Given the variety of applications to which copying pencils were employed, it is not surprising that they have found their way into the homes and offices of many people, including business persons, writers, and artists.
The illustrations below are borrowed, with thanks, from a vast and fascinating internet site maintained by at http://www.brandnamepencils.com/ by Bob Truby.
— anagrams for the rhetorical term litotes] … one of which is ‘T.S.Eliot’.
— litotes] A figure of speech consisting of an understatement in which an affirmative is expressed by negating its opposite, as in ‘This is no small matter’.
Appears–in: Picador New Writing 3, 1995, pp.49–56; Different Hands : Seven Stories, Folio and Fremantle Arts Centre Press, 1998, pp.9–16. You can read ‘Mr Rubenking’s Breakdown’, a detailed explanation of the letter-group analysis technique, on this site: [»]
You can read the ten-thousand-word first draft of this piece, produced by the Brekdown program, on this site: [»]
173 . The Howling Twins
The twins Marilyn and Stanley and their friend Charlie Rugg …
This piece, like ‘Neuromancing Miss Stein’, began with an analysis of the frequency and distribution of letter-groups in two pieces of writing. This piece began with Allen Ginsberg’s 1956 poem ‘Howl’, and the first fifteen pages of The Bobbsey Twins on a Bicycle Trip by ‘Laura Lee Hope’, one of the many pen-names of the indefatigable Edward Stratemeyer. The analysis was assisted by computer, and was concerned only with the characters of the alphabet and a dozen punctuation characters, and not with grammar, syntax or meaning. Then came the construction of a new text based on an amalgamation of the data and index tables of these two letter-group analyses. This first draft was then extensively reworked over many months. Most of the words in the version printed here are my own. As this text is prose, it has not been given line numbers.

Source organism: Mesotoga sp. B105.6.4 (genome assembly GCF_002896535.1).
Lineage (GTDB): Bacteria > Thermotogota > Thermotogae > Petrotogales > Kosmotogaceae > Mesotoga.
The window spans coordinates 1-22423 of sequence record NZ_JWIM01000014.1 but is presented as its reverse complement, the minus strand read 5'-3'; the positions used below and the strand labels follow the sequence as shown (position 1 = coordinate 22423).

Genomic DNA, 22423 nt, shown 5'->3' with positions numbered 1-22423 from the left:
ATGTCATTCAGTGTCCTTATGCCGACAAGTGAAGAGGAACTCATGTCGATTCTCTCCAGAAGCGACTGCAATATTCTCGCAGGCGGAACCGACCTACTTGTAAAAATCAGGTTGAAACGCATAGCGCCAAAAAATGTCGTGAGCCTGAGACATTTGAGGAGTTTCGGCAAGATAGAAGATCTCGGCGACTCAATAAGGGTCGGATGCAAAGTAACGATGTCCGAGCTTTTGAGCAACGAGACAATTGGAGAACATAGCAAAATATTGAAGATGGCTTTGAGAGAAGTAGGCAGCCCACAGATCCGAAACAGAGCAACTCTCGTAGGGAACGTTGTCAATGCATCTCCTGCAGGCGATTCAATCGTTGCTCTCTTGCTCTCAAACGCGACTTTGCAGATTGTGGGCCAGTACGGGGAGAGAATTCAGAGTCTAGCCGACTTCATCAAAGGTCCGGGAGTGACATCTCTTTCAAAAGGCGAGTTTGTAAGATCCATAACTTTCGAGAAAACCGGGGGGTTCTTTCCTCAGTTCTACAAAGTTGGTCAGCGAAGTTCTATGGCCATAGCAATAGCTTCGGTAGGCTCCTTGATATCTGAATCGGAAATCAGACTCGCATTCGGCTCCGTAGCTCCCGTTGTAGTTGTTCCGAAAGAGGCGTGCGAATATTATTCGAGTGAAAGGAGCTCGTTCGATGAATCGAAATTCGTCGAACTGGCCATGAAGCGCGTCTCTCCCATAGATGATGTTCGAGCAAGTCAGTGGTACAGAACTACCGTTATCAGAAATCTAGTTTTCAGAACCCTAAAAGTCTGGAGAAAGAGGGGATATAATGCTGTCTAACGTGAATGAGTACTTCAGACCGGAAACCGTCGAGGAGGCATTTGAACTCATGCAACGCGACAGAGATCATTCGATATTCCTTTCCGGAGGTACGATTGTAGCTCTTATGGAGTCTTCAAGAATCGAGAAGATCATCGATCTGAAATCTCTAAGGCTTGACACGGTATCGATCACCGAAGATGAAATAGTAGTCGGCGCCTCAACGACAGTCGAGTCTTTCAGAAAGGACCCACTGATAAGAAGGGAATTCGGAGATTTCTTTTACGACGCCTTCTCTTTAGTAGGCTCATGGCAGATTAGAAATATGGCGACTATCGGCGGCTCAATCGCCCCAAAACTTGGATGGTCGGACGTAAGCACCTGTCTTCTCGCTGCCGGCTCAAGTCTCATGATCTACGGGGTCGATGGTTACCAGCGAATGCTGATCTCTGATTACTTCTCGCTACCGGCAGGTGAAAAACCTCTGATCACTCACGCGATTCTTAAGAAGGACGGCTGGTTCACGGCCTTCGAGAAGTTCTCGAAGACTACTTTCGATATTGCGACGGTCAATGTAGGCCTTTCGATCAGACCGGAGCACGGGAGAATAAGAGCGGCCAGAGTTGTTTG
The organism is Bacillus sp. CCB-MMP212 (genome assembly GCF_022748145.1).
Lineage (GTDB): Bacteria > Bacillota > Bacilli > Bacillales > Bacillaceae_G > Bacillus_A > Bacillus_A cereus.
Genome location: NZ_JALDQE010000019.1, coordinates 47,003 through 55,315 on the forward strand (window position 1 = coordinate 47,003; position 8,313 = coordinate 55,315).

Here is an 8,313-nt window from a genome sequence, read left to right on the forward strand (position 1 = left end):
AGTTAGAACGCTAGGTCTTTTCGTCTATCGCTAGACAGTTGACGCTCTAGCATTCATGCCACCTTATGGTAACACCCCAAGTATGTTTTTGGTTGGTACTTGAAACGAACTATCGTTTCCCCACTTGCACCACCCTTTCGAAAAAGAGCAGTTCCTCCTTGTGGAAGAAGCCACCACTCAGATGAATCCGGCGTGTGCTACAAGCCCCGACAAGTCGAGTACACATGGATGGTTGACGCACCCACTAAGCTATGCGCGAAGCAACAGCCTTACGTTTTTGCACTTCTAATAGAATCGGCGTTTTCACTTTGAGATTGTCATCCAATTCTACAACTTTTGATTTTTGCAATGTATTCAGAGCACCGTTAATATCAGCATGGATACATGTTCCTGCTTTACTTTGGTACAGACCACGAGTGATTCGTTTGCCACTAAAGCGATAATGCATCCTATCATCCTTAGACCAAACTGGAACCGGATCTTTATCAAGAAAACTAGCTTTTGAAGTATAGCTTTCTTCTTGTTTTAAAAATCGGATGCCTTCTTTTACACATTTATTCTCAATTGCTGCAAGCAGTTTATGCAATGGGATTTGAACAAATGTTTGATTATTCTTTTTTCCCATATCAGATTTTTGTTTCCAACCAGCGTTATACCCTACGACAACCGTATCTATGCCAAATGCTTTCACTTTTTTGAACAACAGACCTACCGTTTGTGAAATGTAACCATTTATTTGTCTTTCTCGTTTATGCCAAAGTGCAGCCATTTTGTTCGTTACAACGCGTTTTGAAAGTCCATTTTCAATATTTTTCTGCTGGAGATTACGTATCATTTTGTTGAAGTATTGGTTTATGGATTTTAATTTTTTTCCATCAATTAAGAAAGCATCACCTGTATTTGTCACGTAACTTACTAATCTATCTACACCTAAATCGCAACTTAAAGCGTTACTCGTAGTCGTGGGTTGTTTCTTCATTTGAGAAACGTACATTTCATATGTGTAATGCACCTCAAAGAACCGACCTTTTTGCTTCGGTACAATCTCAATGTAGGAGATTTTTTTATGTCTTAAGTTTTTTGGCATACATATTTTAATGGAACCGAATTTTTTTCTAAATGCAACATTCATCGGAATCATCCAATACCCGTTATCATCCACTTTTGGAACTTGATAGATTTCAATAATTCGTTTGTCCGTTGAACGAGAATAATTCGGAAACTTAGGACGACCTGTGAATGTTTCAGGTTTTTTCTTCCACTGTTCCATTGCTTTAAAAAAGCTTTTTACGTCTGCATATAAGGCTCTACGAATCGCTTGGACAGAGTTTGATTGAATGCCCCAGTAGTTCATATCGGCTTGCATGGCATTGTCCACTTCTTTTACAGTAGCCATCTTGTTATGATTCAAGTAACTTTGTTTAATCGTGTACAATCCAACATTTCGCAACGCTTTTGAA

You can read ‘Mr Rubenking’s Breakdown’, a detailed explanation of the letter-group analysis technique, on this site: [»]
You can read the ten-thousand-word first draft of this piece, produced by the Brekdown program, on this site: [»]
— Bellevue] A large public psychiatric hospital on the Lower East Side of Manhattan.
Appears–in: Cordite : Poetry and Poetics Review no.2 1997, pp.8–11; Conjunctions US 23, 1994; Different Hands : Seven Stories, Folio and Fremantle Arts Centre Press, 1998, pp.17–25.
180 . Blackout
Thunder heard — speak to ourselves,
‘Blackout’ consists of Shakespeare’s The Tempest, the article ‘Some Dreamers of the Golden Dream’ by Joan Didion, and a chapter from The Electric Kool-Aid Acid Test by Tom Wolfe, with most of the words removed, and the remaining words and phrases interleaved, though in the same order as they appear in the original texts. No other words have been added.